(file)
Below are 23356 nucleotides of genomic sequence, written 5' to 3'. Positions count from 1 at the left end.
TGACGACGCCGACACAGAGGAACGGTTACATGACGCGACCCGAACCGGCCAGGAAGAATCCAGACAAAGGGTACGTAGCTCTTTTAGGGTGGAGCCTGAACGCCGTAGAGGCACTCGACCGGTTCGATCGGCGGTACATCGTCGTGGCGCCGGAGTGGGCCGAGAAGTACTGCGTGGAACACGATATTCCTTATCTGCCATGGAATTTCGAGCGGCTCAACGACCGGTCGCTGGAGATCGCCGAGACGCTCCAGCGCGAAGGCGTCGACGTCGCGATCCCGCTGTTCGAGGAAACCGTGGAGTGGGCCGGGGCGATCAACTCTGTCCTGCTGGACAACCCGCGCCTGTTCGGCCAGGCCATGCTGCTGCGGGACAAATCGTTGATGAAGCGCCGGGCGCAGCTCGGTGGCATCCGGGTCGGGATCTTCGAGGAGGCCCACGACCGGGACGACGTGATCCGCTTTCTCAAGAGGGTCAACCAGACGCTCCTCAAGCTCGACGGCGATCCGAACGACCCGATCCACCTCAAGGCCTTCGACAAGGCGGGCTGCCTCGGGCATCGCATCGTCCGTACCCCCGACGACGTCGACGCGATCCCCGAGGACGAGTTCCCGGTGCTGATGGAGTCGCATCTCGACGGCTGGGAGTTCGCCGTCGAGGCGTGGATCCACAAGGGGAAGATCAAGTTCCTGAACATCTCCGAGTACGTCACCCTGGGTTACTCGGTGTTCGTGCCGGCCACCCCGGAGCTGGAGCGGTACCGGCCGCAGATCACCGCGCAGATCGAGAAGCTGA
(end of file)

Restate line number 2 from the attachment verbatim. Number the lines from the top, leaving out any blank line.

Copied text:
TGACGACGCCGACACAGAGGAACGGTTACATGACGCGACCCGAACCGGCCAGGAAGAATCCAGACAAAGGGTACGTAGCTCTTTTAGGGTGGAGCCTGAACGCCGTAGAGGCACTCGACCGGTTCGATCGGCGGTACATCGTCGTGGCGCCGGAGTGGGCCGAGAAGTACTGCGTGGAACACGATATTCCTTATCTGCCATGGAATTTCGAGCGGCTCAACGACCGGTCGCTGGAGATCGCCGAGACGCTCCAGCGCGAAGGCGTCGACGTCGCGATCCCGCTGTTCGAGGAAACCGTGGAGTGGGCCGGGGCGATCAACTCTGTCCTGCTGGACAACCCGCGCCTGTTCGGCCAGGCCATGCTGCTGCGGGACAAATCGTTGATGAAGCGCCGGGCGCAGCTCGGTGGCATCCGGGTCGGGATCTTCGAGGAGGCCCACGACCGGGACGACGTGATCCGCTTTCTCAAGAGGGTCAACCAGACGCTCCTCAAGCTCGACGGCGATCCGAACGACCCGATCCACCTCAAGGCCTTCGACAAGGCGGGCTGCCTCGGGCATCGCATCGTCCGTACCCCCGACGACGTCGACGCGATCCCCGAGGACGAGTTCCCGGTGCTGATGGAGTCGCATCTCGACGGCTGGGAGTTCGCCGTCGAGGCGTGGATCCACAAGGGGAAGATCAAGTTCCTGAACATCTCCGAGTACGTCACCCTGGGTTACTCGGTGTTCGTGCCGGCCACCCCGGAGCTGGAGCGGTACCGGCCGCAGATCACCGCGCAGATCGAGAAGCTGA